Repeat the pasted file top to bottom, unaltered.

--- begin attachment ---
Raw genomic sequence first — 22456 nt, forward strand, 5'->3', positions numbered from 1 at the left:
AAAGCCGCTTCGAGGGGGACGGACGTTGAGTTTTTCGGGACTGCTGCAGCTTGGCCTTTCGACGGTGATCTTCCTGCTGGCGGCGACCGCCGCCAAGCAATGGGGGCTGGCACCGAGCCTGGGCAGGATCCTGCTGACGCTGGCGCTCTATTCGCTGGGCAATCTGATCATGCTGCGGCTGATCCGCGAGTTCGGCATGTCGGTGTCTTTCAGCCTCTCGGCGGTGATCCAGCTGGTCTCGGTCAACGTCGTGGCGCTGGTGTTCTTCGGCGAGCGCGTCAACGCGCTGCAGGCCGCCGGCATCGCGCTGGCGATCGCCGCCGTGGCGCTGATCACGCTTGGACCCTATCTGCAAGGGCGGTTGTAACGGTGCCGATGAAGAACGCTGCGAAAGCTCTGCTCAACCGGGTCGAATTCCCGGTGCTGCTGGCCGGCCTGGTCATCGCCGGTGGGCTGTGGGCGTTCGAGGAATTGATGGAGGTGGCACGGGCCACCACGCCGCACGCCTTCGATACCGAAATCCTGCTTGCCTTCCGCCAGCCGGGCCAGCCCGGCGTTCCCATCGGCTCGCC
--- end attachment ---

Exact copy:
Raw genomic sequence first — 22456 nt, forward strand, 5'->3', positions numbered from 1 at the left:
AAAGCCGCTTCGAGGGGGACGGACGTTGAGTTTTTCGGGACTGCTGCAGCTTGGCCTTTCGACGGTGATCTTCCTGCTGGCGGCGACCGCCGCCAAGCAATGGGGGCTGGCACCGAGCCTGGGCAGGATCCTGCTGACGCTGGCGCTCTATTCGCTGGGCAATCTGATCATGCTGCGGCTGATCCGCGAGTTCGGCATGTCGGTGTCTTTCAGCCTCTCGGCGGTGATCCAGCTGGTCTCGGTCAACGTCGTGGCGCTGGTGTTCTTCGGCGAGCGCGTCAACGCGCTGCAGGCCGCCGGCATCGCGCTGGCGATCGCCGCCGTGGCGCTGATCACGCTTGGACCCTATCTGCAAGGGCGGTTGTAACGGTGCCGATGAAGAACGCTGCGAAAGCTCTGCTCAACCGGGTCGAATTCCCGGTGCTGCTGGCCGGCCTGGTCATCGCCGGTGGGCTGTGGGCGTTCGAGGAATTGATGGAGGTGGCACGGGCCACCACGCCGCACGCCTTCGATACCGAAATCCTGCTTGCCTTCCGCCAGCCGGGCCAGCCCGGCGTTCCCATCGGCTCGCC